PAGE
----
By The Bakersfield Californian
We Catholic women are often cast as "less than" by the policies of the religious hierarchy of our church. We are forbidden ordination, and yet we fill the pews, teach the children, run the offices, clean the parish facilities, care for the sick and minister to others in countless ways. We love our church. We trust that the Holy Spirit is moving among us in mysterious ways, and we attend to what is in front of us.
But enough already with the politics. Enough with the posturing about the Obama administration attacking the church, and the hyped-up outrage. This laywoman has a few things to say.
For me it is strange that contraception is suddenly a big Catholic concern. For over 10 years, while our own family was growing, my husband and I taught Natural Family Planning classes at our local parish. The Billings Ovulation Method is a scientifically proven way of charting the menstrual cycle in order to space the births of one's children without artificial contraception. It takes the guesswork out of the old Rhythm Method, and when taught and used correctly, is as effective as the pill in avoiding pregnancy. We used it ourselves, and it works. As Natural Family Planning methods are the only ones that are sanctioned by the Church, you might think that our classes were much in demand, standing- room only. The stark reality is that, in a parish of more than 800 families, we taught about 20 couples in 10 years. Twenty. And not all of them were even Catholic. Despite bulletin blurbs, newsletter articles and weekly announcements, our classes were usually individual tutorials. Judging by our experience, the reported statistic that 98 percent of Catholic couples at some point use artificial birth control rings true.
My point: In over 50 years as a Catholic, I don't think I have ever heard a homily on Natural Family Planning. I have only rarely heard a whisper from the pulpit regarding why the church opposes artificial birth control. Meanwhile, Catholic families have been shrinking, and Catholic spouses have been comfortable in following their consciences in the matter of family planning. And all has seemingly been well.
The ringing response by the Catholic bishops to the Affordable Care Act's stipulation that insured American women be covered for contraception at no cost, therefore, seems disingenuous. It reminds me of the scene in "Casablanca" where Captain Renault closes down the bar and protests to Rick, "I am shocked -- shocked -- to find that gambling is going on in here!" Just then, the captain is handed his winnings. The bishops simply cannot pretend to be shocked that contraception is going on in the lives of American Catholic women.
The face-off, it seems, is between religious freedom and civil rights. Sound familiar? We Catholics are continually thrust into the position that we must choose between our faith and our democracy. But it's a false premise. Decades ago, the first Catholic president eloquently answered the charge that a Catholic president would govern according to the dictates of Rome: "I believe in an America where the separation of church and state is absolute, where no Catholic prelate would tell the president (should he be Catholic) how to act ... I am not the Catholic candidate for president. I am the Democratic Party's candidate for president, who happens also to be a Catholic. I do not speak for my church on public matters, and the church does not speak for me."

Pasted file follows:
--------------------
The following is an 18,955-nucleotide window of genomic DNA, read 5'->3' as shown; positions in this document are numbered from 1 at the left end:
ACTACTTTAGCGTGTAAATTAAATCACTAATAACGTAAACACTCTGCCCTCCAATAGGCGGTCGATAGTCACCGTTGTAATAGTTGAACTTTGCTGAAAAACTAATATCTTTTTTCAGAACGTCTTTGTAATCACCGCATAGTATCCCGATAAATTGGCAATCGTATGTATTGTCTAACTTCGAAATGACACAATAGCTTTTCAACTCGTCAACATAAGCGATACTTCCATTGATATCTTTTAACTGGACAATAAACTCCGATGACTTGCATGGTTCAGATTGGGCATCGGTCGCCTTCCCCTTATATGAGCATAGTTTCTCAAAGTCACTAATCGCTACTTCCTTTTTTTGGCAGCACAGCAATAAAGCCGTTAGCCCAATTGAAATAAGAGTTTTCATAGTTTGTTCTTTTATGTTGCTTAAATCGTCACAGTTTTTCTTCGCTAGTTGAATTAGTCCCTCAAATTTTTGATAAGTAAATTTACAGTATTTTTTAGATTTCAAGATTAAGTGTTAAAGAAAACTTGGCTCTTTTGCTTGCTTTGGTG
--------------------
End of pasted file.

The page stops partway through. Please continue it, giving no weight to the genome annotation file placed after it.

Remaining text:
Exactly. Thank you, President Kennedy. But the bishops of today might have liked you about as much as they like President Obama. They forget that America is a pluralistic society. It seems to me that the Catholic Church in America is growing ever more concerned with the things of Caesar. First of all, churches are exempt from the obligation to provide contraception at no cost. Second, the president has now given church-affiliated organizations, such as hospitals and universities, a loophole not to pay for any contraception that will still be provided. Third, see the first: Churches are exempt . Why is this not the end of the discussion? Employers, no matter their religion, are legally obligated to offer their employees health insurance. Contraception is part of the deal. Employers need not approve of an employee's medical choices. If church officials are able to refuse coverage of the pill for female employees, a drug that is sometimes prescribed for non-contraceptive health reasons , can a natural-foods store owner who is a committed vegan then refuse to pay for prescriptions to help a carnivorous employee with clogged arteries? The slippery slope has two sides, as do all conflicts.
Thinking adults understand this. They also understand that in a democracy that forbids the establishment of a state religion, the freedom to practice one's religion dictates only to oneself, not to one's employees.
One simple solution would be for the church to support a single-payer health care system: Remove the employer from the equation. Or, if the loud male voices were to articulate the actual teachings of the church as well as they sound their displeasure with an administration they are obviously hell-bent on bringing down, perhaps a huge majority of us Catholic women would not avail ourselves of the contraceptive coverage that is legally ours. Whether we do or not is between us and God.
These are the opinions of Valerie Schultz, not necessarily those of The Californian. Email her at firstname.lastname@example.org.